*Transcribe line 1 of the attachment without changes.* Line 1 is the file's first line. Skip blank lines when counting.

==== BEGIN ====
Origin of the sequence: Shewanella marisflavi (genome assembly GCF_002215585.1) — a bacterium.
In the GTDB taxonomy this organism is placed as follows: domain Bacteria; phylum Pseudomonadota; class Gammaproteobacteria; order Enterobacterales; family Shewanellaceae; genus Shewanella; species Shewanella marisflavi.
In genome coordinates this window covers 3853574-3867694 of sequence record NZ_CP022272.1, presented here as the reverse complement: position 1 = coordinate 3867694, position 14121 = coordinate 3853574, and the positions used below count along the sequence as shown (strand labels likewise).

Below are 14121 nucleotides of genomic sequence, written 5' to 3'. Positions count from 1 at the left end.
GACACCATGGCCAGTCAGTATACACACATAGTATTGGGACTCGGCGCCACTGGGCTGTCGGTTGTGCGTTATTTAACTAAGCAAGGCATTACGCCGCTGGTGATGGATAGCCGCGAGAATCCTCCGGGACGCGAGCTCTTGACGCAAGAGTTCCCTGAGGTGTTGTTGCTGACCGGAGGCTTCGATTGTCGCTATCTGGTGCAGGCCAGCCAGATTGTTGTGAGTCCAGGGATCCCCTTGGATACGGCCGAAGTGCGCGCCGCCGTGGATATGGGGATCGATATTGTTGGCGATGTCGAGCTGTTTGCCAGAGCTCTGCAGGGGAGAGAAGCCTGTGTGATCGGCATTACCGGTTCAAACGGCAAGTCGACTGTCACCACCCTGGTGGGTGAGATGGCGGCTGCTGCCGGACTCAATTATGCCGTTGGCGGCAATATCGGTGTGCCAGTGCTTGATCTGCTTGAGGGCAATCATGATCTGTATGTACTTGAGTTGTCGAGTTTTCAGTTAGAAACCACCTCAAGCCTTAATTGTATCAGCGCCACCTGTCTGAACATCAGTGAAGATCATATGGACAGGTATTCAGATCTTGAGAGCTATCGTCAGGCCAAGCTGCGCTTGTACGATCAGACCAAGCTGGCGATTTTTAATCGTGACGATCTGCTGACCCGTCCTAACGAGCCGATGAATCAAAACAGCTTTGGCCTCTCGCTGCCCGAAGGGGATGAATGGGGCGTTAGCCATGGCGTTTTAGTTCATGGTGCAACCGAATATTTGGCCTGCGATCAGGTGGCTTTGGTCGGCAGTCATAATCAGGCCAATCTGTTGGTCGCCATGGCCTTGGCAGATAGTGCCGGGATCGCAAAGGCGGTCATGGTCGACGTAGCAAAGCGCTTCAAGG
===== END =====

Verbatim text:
Origin of the sequence: Shewanella marisflavi (genome assembly GCF_002215585.1) — a bacterium.